If not for these fortuitous events, the proof experiments of reduced radiation damage by cryocooling crystals would probably have been delayed for decades. In addition, my final phase of work with Michael Rossmann would probably not have occurred elsewhere as Michael was only convinced by the 'perfect' lysozyme X-ray precession photographs from the Weizmann Institute. He quizzed me extensively and studied all the precession photographs as if it were my final exam. Still, I was sure that the work at Purdue would provide quantitative evidence (proof) for reduced radiation damage. And that is precisely how it happened!
The Rossmann Laboratory was a state-of-the-art crystallography laboratory and there were a host of postdocs and graduate students: Margaret Adams, Alan Wonacott, Michael Schevits and Alex McPherson. They were all working on the lactate dehydrogenase (LDH) protein project (Wonacott et al., 1968). The laboratory was very pleasant, and the group was always willing to help me learn the new methods. I had written a short paper describing my Weizmann Institute findings for reduced radiation damage at –50°C on the return trip to the United States, so this was distributed to Michael and the other members of the Rossmann group for their support of my project proposal (Haas, 1968).
Everyone was certainly skeptical of the benefits of possibly extending the useful life of the crystals, but I was adamant that it was worthwhile even though the 'perceived' complexity and difficulty of building, installing and operating cryo-apparatus may be a barrier. I think everyone assumed that the radiation-damage reduction would be only a few hours, certainly not the hundreds of hours that resulted. (No one could even imagine the importance of cryocooling crystals with synchrotron-radiation sources.) Again, the only convincing demonstrations of reduced radiation damage were the lysozyme precession photographs from the Weizmann Institute, but the general notion at the time was that cooling protein crystals would damage them to a point where the X-ray data could not be collected.
After weeks of discussion, Michael agreed to loan me one of the Picker automated X-ray diffractometers for three months (and no more!) in the spring of 1968, and he would fund the purchase and construction of the most primitive cryocooling apparatus if I put the system together myself. (It probably would only be used once for my project anyway.) The Purdue supply department arranged for liquid nitrogen to be delivered and provided me with several large Dewar flasks. The Purdue glass workshop fabricated a coaxial gas-delivery jet for directing the nitrogen gas onto the crystal with a dry-air outer barrier jet surrounding the nitrogen stream. I made it to exactly match the Weizmann Institute apparatus. Initially, the single crystals were each mounted in a Lindemann glass vial in the conventional manner along with a small amount of mother liquor exactly as had been done for more than 30 years, but soon after that, I froze the crystals positioned near the end of a single glass fiber where it remained attached by a small amount of frozen liquid. This was a major step forward. Michael wanted the work to be performed on his protein (LDH, not lysozyme), and enough of his crystals were available for me to use (this proved to be an important decision!). Sucrose was tested as a cryoprotectant to prevent ice formation in the LDH crystals as soon as the cryo-equipment was ready – it worked perfectly.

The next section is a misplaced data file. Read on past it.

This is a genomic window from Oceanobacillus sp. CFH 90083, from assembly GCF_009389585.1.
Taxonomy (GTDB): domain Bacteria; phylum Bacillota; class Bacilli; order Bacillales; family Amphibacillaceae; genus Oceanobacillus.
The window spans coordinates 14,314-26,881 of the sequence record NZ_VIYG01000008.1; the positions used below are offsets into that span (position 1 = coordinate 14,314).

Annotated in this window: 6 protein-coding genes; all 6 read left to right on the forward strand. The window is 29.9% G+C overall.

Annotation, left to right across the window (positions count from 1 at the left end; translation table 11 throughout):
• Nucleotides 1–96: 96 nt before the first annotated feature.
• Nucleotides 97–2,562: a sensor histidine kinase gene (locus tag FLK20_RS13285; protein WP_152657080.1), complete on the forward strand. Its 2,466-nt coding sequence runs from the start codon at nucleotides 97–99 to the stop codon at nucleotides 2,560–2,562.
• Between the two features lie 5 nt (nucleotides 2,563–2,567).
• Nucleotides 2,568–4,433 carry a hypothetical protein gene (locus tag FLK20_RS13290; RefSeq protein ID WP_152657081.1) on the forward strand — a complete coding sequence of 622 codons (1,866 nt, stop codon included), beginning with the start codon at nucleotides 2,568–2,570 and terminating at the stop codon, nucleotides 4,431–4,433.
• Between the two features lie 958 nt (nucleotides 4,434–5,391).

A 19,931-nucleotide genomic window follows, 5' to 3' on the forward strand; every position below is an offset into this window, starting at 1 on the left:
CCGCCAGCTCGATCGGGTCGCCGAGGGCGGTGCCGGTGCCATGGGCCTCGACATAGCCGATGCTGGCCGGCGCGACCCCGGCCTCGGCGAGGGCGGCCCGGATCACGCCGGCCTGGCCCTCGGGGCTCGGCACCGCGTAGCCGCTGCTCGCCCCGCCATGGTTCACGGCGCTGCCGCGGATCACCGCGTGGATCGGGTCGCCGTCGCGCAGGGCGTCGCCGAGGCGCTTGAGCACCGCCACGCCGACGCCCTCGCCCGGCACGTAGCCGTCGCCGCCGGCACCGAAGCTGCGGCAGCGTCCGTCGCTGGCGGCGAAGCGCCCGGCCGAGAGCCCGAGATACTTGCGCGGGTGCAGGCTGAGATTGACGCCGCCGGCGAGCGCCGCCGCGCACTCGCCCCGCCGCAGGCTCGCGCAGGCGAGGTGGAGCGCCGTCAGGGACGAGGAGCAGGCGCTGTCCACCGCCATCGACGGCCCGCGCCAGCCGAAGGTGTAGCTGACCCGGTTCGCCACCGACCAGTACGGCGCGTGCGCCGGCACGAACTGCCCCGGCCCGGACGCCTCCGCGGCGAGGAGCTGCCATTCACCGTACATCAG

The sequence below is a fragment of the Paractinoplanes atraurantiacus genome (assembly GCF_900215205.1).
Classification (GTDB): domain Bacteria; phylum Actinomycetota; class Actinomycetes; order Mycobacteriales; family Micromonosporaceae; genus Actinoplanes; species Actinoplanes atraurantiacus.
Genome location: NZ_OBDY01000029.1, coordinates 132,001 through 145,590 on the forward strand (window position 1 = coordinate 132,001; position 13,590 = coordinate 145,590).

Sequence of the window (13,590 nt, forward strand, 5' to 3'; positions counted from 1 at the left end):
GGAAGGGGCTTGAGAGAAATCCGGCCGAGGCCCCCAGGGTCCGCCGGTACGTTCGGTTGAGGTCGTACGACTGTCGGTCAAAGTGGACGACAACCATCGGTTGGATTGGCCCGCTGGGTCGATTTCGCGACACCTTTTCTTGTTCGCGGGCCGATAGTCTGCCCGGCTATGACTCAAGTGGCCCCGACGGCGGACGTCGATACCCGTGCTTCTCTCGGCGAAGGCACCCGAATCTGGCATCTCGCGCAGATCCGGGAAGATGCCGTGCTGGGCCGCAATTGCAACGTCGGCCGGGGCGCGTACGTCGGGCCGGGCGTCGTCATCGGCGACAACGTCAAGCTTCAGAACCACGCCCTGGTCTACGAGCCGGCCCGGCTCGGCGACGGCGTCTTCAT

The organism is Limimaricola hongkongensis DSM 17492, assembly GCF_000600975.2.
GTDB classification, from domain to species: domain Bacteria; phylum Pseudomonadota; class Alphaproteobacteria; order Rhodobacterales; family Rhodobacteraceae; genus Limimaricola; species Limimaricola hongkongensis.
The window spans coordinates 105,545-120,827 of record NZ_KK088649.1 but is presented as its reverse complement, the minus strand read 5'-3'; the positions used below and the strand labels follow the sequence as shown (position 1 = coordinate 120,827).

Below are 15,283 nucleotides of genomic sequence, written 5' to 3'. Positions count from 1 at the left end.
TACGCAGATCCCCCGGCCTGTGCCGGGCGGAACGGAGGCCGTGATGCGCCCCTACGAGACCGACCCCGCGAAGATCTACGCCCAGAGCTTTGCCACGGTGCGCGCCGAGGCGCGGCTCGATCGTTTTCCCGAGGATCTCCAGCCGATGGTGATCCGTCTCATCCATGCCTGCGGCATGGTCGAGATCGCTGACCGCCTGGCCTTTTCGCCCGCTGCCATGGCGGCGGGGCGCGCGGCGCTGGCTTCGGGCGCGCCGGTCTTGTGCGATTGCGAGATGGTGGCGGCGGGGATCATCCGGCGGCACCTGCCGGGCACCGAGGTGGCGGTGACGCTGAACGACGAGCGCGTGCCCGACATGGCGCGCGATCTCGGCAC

A temporary setup was rigged up for the precession camera, which successfully obtained precession photographs of cryocooled LDH crystals. Therefore, after Michael approved the project in late 1967, the cryo-apparatus was ready to perform the data collection in the spring of 1968. The Purdue glass making facility and laboratory supply group were invaluable. With the cryo-gas tube assembly ready, simple control circuits were fabricated, and we purchased a suitable air dryer and several bathroom scales for tracking the weight of the liquid-nitrogen-filled Dewars (the scale weight indicates the remaining liquid nitrogen in the Dewar). Three months of work were required for the data-collection portion of the project, and I began the work in April 1968.
We found that initially cooling the protein crystals in a cold gas jet was unsuitable because the crystal faces nearest the gas jet froze more rapidly and asymmetrically. Thus, the usual mounting procedure consisted of placing a single LDH crystal (approximately 0.5 mm of each edge) on a strip of filter paper with a dropper to remove excess liquid, scooping the crystal up on the end of a 0.25 mm diameter glass fiber, and immediately plunging it into liquid nitrogen. The crystal was instantly frozen isotropically to the glass fiber and immobile. As the glass fiber tip had previously been mounted and aligned to the center of the goniometer head, the crystal was also nearly centered for the diffractometer. Finally, the fiber with the protein crystal was transferred quickly from the Dewar full of liquid nitrogen to the diffractometer, where a streaming jet of cold nitrogen gas prevented thawing. Ice formation was prevented using a coaxial dry nitrogen jet around the cold jet and by surrounding the whole diffractometer with a polyethylene bag filled with dry-nitrogen gas. A statement in our 1970 paper says that a thermocouple placed near the end of the cold jet provided a (nearly) continuous record of the crystal temperature, approximately –75°C.